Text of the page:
By Pedro Pablo Morejon

A neighborhood CDR meeting.

HAVANA TIMES – I have a neighbor who is 60-something years old, and he likes house parties a lot. He really does have a spectacular tenor voice and he is always a special guest at any house party that is put on. He sings any kind of 10-line poem and tune (décima). He asks me to compose 10-line poems, from time to time.

I remember that he asked me for one back in 2003. He wanted to sing it as a joke, in reference to the arrival of some landline phones that were being handed out by the Committee for the Defense of the Revolution (CDR), and a committee would give them out by reviewing the “merits” of every applicant beforehand. Those interested would need to hand in a kind of autobiography, which would summarize their revolutionary activity. A few phones per block or neighborhood, and lots of applicants.

It ended up being a low-quality 10-line poem, but it was very funny. I’m not a poet, at all. Plus, I had a fat notebook from my 20s, with over 100 romantic and corny poems – sonnets, 10-line poems, freestyle poetry, etc. – which I would be embarassed to show anyone today.

What happened with the phones didn’t come as a surprise. I went to watch one of the meetings when they would tell locals who was going to get one. Only three people did. My wife at the time, a newly-graduated dentist had applied for one.

We knew that her chances were slim compared to everyone else. For example, there was an old man who had a reputation of being a long-time snitch, the kind that come with their chest puffed up at any event, dressed in their sleepless military uniforms, proudly displaying dozens of medals.

There were also other applicants with better collateral when it came to revolutionary duty.

Well, anyway, the show really kicked off when they announced the three lucky winners.

Somebody said that they didn’t agree because they always did their CDR shift and had gone on a mission to Angola, while so-and-so had children living in the US. So-and-so said that had nothing to do with it because he was a blood donor and belonged to the Party. Nobody dared to stick it to the former combatant, but things were heating up.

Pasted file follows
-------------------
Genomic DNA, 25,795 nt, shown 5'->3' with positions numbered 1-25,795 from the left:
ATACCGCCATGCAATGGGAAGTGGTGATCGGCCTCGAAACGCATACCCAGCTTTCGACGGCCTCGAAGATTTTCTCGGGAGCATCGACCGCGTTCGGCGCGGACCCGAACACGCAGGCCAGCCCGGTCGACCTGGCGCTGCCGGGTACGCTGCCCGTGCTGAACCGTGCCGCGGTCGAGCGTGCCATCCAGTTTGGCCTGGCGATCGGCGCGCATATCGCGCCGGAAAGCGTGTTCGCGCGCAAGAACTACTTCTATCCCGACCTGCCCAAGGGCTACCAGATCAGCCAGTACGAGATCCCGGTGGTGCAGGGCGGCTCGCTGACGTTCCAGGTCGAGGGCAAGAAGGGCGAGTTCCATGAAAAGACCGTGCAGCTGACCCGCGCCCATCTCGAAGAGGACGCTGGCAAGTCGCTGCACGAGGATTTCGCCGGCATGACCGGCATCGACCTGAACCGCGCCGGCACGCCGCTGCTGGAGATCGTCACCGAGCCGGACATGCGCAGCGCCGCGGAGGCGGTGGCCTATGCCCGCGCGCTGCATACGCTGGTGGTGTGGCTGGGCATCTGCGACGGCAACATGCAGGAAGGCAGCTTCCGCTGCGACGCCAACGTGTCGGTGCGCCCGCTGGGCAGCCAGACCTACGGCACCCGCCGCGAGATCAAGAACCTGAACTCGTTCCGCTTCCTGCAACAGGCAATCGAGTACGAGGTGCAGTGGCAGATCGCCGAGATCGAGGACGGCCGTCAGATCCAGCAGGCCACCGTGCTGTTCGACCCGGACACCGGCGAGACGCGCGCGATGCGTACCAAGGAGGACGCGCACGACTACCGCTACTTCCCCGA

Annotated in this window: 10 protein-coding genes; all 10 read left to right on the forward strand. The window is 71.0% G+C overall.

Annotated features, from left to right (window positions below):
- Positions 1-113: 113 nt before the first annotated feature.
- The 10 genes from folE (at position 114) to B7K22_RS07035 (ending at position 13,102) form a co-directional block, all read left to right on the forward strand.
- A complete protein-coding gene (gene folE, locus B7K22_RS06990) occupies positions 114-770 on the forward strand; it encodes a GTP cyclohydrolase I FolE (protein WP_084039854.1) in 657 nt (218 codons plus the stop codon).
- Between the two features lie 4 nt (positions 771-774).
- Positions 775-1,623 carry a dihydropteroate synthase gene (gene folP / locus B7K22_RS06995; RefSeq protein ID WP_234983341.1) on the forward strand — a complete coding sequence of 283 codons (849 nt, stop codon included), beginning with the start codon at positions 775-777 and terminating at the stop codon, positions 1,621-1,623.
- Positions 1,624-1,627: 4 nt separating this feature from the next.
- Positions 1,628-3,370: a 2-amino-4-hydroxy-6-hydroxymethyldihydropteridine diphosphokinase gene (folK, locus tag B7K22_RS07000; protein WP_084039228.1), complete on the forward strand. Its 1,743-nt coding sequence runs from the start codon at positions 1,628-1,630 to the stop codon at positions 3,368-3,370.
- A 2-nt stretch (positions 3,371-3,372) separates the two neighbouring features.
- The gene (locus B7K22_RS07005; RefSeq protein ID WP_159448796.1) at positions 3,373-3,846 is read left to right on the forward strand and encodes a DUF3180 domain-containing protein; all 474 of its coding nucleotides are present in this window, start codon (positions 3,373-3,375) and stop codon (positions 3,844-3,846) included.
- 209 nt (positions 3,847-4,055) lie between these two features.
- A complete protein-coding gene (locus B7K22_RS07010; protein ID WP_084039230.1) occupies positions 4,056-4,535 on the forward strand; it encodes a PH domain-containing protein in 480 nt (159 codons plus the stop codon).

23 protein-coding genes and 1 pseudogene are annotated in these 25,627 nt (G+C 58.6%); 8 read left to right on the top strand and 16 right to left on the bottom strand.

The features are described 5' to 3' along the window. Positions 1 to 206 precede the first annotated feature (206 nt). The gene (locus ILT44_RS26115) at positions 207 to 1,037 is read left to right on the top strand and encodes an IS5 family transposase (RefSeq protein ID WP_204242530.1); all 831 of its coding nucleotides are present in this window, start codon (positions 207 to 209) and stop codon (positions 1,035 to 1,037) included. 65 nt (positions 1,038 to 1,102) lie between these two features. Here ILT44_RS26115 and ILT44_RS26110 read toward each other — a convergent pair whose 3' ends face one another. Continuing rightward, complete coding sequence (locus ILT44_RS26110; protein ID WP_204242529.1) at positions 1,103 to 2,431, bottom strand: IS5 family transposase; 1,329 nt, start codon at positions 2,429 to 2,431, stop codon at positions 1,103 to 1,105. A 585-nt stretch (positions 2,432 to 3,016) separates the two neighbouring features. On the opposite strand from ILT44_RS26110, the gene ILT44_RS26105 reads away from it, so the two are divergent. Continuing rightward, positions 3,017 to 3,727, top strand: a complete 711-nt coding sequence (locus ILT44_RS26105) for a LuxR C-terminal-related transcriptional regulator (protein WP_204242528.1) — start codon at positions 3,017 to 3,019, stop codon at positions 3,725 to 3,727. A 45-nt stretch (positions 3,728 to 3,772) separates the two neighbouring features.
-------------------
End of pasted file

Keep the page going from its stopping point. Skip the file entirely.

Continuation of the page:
By the time the women had started to take part, the discussion had already taken a really degrading turn. That so-and-so is a worm, that so-and-so is a wanker, that your daughter is a real jinetera (whore)… that was the last straw.

Throwing in the towel, my wife went home, going far away from that disorderly riffraff. I watched the scene unfold with a mixture of disgust and embarassment for those involved, but I have to admit, it was also a little fun.

That week, I learned that there had even been fights over this whole phone business at some neighborhoods CDRs. These phones were “killers” like the Panda TV sets, decades ago, as they were called back then in popular humor.

Recently, my neighbor asked me to write some verses for him about the new Coronavirus. But no, I won’t do it this time. Like the saying rightly goes: “Now is not a good time”.


Pedro Morejón

I am a man who fights for his goals, who assumes the consequences of his actions, who does not stop at obstacles. I could say that adversity has always been an inseparable companion, I have never had anything easy, but in some sense, it has benefited my character. I value what is in disuse, such as honesty, justice, honor. For a long time, I was tied to ideas and false paradigms that suffocated me, but little by little I managed to free myself and grow by myself. Today I am the one who dictates my morale, and I defend my freedom against wind and tide. I also build that freedom by writing, because being a writer defines me.

5 thoughts on “Now Is Not a Good Time

  • Reality always ‘ muerde.’

  • ‘……but I have to admit, it was a little fun’.
    This article is darkly humorous.
    It sounds a bit like an episode of ‘Vivir del Cuento’.

  • La Cubanada.

  • Fortunately the cell-phone eventually arrived in Cuba, removing the importance of land-lines. But Pedro Morejon is correct about them being reserved for the Party faithful. My wife, despite her significant role in education, was denied a landline, because she was not a Party member.
    But, for the Castro family with a 27% shareholding through RAFIN SA in ETECSA, the cell-phone is a financial bonanza! It is interesting that following Raul Castro’s visit to the Elysee Palace at the invitation of Francois Mitterand and being given the opportunity to speak publicly “our political systems are different”, ETECSA has only purchased Peugeot vehicles, unlike other regime controlled businesses buying junky Chinese Geelys.
    Macron has reason to pander to the Castro family.

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